By Heather Garbers
Student loan debt – now at an estimated $1.53 trillion and growing – isn’t merely a problem for your millennials or the Zs coming up behind them. Data shows that over 44 million of the 171.3 million adults under 60 had student loan debt in 2016.
It makes a good case for adding student loan resources and repayment (and other debt remediation assistance) programs to your roster of benefits because of the broad base of employees who can benefit. When 16 percent of employees spend over 20 hours at work each month stressing over their finances, financial wellness becomes a major issue affecting the company’s bottom line. Anything you do to help will improve employee engagement and productivity while also reducing absences.
Establishing a student loan repayment program will also set you apart from the crowd when only about 4 percent of U.S. companies currently offer them. While 95 percent of HR executives want to help improve their employees’ financial health, only a quarter have student loan debt on their radar – behind health and retirement benefits. Meanwhile, only 9 percent of employees are offered the benefit even though they say it would make them more productive and committed to their employer.
Most employer sponsored student loan repayment programs are managed through third-party vendors. Companies that want to create a robust program and use it in recruitment and retention strategies will find that contributing toward employees’ repayment burden (directly paying the servicer to pay down the principal of the loan) has the most appeal. Contributions can be structured various ways – a simple annual or monthly contribution or one that grows with each year of service. Either way, a contribution makes the program more valuable in attracting and retaining talent.
Something to keep in mind with this strategy is that to date, employers have no tax incentive to make the contribution and it’s taxed as regular income to the employee. However, the bipartisan Employer Participation in Repayment Act was recently reintroduced in the House of Representatives and would allow companies to contribute up to $5,250 towards student loans on a tax-free basis.
In addition, studies are showing that millennials are putting off saving for retirement likely due to high amounts of student loan debt. However, 92 percent would take advantage of an employer matching program for student loan repayment (similar to a 401(k) match) if it were made available. This could be valuable in helping employees start planning earlier for retirement. The Retirement Parity for Student Loans Act that is advancing in Congress would allow employers to make matching contributions under 401(k), 403(b) and SIMPLE plans for employee student loan payments.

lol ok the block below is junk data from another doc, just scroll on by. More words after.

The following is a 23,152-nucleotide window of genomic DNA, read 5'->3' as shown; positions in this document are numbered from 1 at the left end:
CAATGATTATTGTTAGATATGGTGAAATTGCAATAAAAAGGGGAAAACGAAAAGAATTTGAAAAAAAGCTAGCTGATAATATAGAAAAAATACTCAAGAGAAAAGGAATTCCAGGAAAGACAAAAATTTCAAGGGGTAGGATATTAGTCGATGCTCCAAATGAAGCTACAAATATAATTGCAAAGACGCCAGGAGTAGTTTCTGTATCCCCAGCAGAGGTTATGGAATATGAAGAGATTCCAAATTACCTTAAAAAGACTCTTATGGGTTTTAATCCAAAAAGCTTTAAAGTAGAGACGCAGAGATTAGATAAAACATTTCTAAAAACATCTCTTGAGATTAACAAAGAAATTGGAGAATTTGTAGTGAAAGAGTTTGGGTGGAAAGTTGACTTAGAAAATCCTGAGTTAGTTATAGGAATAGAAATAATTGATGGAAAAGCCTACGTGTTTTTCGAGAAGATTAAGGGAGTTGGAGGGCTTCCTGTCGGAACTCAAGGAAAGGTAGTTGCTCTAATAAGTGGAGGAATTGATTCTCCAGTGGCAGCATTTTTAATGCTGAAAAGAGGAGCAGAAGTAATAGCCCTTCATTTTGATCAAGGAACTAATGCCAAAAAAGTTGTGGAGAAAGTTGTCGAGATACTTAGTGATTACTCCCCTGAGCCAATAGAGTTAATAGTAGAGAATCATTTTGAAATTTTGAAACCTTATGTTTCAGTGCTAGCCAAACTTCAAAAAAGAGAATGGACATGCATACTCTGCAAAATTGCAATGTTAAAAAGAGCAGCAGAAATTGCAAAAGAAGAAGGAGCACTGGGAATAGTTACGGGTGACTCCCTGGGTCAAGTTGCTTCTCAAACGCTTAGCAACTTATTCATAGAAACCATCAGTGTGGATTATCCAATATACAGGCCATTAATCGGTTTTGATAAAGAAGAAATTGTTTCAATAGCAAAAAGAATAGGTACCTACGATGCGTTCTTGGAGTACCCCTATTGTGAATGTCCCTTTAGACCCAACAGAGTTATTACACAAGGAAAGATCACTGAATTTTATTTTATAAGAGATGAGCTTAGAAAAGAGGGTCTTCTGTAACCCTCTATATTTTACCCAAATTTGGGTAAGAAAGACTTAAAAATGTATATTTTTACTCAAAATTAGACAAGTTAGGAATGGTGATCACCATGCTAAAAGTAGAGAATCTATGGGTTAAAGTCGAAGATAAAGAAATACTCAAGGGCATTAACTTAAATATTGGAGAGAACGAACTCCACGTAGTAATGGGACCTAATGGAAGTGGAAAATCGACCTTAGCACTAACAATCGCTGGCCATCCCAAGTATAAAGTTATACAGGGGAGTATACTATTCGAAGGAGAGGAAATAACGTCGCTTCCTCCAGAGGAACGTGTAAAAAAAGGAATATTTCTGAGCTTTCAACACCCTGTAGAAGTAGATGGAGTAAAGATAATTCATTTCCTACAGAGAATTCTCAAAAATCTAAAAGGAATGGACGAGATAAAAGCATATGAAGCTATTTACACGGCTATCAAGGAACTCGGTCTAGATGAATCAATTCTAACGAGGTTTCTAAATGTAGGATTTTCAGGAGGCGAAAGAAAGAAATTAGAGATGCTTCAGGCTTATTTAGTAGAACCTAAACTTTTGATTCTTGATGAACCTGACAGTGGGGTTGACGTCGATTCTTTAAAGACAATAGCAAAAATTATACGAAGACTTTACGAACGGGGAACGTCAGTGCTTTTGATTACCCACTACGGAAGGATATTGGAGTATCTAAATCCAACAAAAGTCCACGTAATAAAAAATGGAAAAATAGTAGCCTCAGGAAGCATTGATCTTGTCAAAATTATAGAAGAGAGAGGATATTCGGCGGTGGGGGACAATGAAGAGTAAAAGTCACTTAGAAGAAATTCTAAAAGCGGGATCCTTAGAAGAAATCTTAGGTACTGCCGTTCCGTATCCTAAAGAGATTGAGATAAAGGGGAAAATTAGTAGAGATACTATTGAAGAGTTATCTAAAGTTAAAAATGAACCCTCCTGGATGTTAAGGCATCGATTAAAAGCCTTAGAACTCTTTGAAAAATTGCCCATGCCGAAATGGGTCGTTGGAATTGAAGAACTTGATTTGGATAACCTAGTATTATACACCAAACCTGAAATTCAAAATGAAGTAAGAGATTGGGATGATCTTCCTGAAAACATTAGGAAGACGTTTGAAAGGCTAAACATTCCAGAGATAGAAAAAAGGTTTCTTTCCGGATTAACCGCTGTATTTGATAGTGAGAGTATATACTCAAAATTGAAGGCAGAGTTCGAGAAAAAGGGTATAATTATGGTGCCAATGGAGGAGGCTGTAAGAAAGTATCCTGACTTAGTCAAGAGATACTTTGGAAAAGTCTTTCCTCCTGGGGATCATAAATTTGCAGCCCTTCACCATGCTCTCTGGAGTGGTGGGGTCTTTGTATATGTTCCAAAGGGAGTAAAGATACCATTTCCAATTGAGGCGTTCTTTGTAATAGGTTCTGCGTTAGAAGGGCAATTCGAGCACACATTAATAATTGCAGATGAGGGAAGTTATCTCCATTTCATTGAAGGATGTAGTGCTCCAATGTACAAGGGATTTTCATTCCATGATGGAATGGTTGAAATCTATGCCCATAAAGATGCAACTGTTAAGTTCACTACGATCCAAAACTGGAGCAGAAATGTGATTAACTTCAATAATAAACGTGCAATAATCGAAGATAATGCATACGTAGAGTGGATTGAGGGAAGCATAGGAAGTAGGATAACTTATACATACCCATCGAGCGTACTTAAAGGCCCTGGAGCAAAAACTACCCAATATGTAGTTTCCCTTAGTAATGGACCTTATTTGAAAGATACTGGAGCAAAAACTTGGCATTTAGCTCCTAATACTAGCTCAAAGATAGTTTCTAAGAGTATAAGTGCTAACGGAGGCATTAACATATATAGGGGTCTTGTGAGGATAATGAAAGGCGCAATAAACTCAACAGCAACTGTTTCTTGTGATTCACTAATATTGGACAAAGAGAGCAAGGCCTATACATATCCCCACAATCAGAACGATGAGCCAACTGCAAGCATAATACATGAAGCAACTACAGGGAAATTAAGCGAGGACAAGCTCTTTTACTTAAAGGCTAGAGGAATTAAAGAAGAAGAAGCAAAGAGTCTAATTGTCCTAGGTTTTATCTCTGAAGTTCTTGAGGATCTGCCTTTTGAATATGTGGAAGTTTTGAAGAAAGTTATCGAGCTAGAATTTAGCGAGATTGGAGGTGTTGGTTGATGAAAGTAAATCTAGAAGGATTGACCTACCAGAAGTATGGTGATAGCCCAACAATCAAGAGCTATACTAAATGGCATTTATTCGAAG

Regardless of the tax advantage, employers should consider contributing to their employees’ student loan financial needs. Before moving forward, here are a few considerations to keep in mind:
- Before you do anything, decide your goals and objectives for your launch program and build it from there. Is it to recruit or retain employees or to generally put you on more competitive footing as an employer? Are you finding that younger employees aren’t putting money into your 401(k) account because of student loan pressures? These are things to think about that will influence your decisions in structuring the benefit.
- Introduce your new student loan program outside of open enrollment where employees will have more bandwidth to understand its importance. Talk it up as you’re recruiting. This will go a long way toward optimal engagement.
- Be honest about the pros and cons before people sign up. Yes, this can shave some years off employees’ student loan balances, but, yes, the amount you contribute is considered taxable income for the foreseeable future.
- Make your contributions manageable and consider a cap on total contributions per employee. “Everyone else” may be contributing $100 per month per employee, but smaller businesses may need to protect their budgets. Go easy as you’re building the program and remember that you can always go up, but going down is a different proposition.
- Keep it simple. The easier you make it, the better the acceptance. Cut down on the paperwork. Make the payments to the vendor directly so your employees don’t have to and you ensure the contributions are going to the loan balance.
The student loan debt crisis is only worsening, and ultimately, the resulting financial stress will lead to disengagement – or worse – in the workplace. When employers play a role in addressing the issue with student loan benefits, everyone comes out ahead. Strategies like these that address the financial issues confronting your employees today lead to a less stressed, more productive workforce and can help to increase their loyalty to you as an employer.
HUB International’s team is ready to help you assess and put in place programs and services to help address the financial wellbeing of your workforce.